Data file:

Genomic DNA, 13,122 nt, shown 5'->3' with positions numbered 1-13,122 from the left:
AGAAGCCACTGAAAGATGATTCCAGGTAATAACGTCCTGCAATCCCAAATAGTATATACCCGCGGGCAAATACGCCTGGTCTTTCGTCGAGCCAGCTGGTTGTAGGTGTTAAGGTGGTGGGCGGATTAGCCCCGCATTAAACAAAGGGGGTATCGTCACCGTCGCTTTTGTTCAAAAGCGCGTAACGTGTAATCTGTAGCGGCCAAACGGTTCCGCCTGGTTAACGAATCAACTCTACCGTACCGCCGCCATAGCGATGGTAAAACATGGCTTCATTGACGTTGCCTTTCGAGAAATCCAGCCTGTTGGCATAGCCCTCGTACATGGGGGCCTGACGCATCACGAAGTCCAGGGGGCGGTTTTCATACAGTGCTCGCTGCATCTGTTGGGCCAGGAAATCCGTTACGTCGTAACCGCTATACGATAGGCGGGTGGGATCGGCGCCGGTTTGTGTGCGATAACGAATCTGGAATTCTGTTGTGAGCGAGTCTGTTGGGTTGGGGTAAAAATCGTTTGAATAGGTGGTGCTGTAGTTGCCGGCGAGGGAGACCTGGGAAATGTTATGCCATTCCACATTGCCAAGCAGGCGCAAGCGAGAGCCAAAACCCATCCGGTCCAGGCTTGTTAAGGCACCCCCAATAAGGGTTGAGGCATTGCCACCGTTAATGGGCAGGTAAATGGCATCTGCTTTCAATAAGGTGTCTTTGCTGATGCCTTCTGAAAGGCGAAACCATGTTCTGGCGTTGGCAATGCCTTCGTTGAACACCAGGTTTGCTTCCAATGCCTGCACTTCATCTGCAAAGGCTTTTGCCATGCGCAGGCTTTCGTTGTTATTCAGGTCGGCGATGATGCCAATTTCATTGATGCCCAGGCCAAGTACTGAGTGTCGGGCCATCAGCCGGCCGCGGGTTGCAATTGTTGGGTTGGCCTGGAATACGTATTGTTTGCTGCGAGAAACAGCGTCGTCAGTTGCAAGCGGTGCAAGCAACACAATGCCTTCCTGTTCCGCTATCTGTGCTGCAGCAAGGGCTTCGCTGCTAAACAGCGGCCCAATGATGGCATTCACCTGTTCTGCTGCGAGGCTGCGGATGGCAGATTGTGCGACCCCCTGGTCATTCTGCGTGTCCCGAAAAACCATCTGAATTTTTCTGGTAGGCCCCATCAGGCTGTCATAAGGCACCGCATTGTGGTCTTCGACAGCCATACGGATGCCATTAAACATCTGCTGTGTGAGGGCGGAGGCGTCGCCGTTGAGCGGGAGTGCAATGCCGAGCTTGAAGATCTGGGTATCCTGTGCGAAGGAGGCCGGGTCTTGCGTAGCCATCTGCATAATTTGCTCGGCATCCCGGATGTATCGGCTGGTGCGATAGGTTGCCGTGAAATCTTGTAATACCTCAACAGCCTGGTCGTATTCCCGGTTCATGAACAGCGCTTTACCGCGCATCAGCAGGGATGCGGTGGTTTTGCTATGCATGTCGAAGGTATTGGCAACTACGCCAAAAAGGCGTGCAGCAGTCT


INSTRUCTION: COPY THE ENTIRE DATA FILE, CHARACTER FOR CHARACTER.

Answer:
Genomic DNA, 13,122 nt, shown 5'->3' with positions numbered 1-13,122 from the left:
AGAAGCCACTGAAAGATGATTCCAGGTAATAACGTCCTGCAATCCCAAATAGTATATACCCGCGGGCAAATACGCCTGGTCTTTCGTCGAGCCAGCTGGTTGTAGGTGTTAAGGTGGTGGGCGGATTAGCCCCGCATTAAACAAAGGGGGTATCGTCACCGTCGCTTTTGTTCAAAAGCGCGTAACGTGTAATCTGTAGCGGCCAAACGGTTCCGCCTGGTTAACGAATCAACTCTACCGTACCGCCGCCATAGCGATGGTAAAACATGGCTTCATTGACGTTGCCTTTCGAGAAATCCAGCCTGTTGGCATAGCCCTCGTACATGGGGGCCTGACGCATCACGAAGTCCAGGGGGCGGTTTTCATACAGTGCTCGCTGCATCTGTTGGGCCAGGAAATCCGTTACGTCGTAACCGCTATACGATAGGCGGGTGGGATCGGCGCCGGTTTGTGTGCGATAACGAATCTGGAATTCTGTTGTGAGCGAGTCTGTTGGGTTGGGGTAAAAATCGTTTGAATAGGTGGTGCTGTAGTTGCCGGCGAGGGAGACCTGGGAAATGTTATGCCATTCCACATTGCCAAGCAGGCGCAAGCGAGAGCCAAAACCCATCCGGTCCAGGCTTGTTAAGGCACCCCCAATAAGGGTTGAGGCATTGCCACCGTTAATGGGCAGGTAAATGGCATCTGCTTTCAATAAGGTGTCTTTGCTGATGCCTTCTGAAAGGCGAAACCATGTTCTGGCGTTGGCAATGCCTTCGTTGAACACCAGGTTTGCTTCCAATGCCTGCACTTCATCTGCAAAGGCTTTTGCCATGCGCAGGCTTTCGTTGTTATTCAGGTCGGCGATGATGCCAATTTCATTGATGCCCAGGCCAAGTACTGAGTGTCGGGCCATCAGCCGGCCGCGGGTTGCAATTGTTGGGTTGGCCTGGAATACGTATTGTTTGCTGCGAGAAACAGCGTCGTCAGTTGCAAGCGGTGCAAGCAACACAATGCCTTCCTGTTCCGCTATCTGTGCTGCAGCAAGGGCTTCGCTGCTAAACAGCGGCCCAATGATGGCATTCACCTGTTCTGCTGCGAGGCTGCGGATGGCAGATTGTGCGACCCCCTGGTCATTCTGCGTGTCCCGAAAAACCATCTGAATTTTTCTGGTAGGCCCCATCAGGCTGTCATAAGGCACCGCATTGTGGTCTTCGACAGCCATACGGATGCCATTAAACATCTGCTGTGTGAGGGCGGAGGCGTCGCCGTTGAGCGGGAGTGCAATGCCGAGCTTGAAGATCTGGGTATCCTGTGCGAAGGAGGCCGGGTCTTGCGTAGCCATCTGCATAATTTGCTCGGCATCCCGGATGTATCGGCTGGTGCGATAGGTTGCCGTGAAATCTTGTAATACCTCAACAGCCTGGTCGTATTCCCGGTTCATGAACAGCGCTTTACCGCGCATCAGCAGGGATGCGGTGGTTTTGCTATGCATGTCGAAGGTATTGGCAACTACGCCAAAAAGGCGTGCAGCAGTCT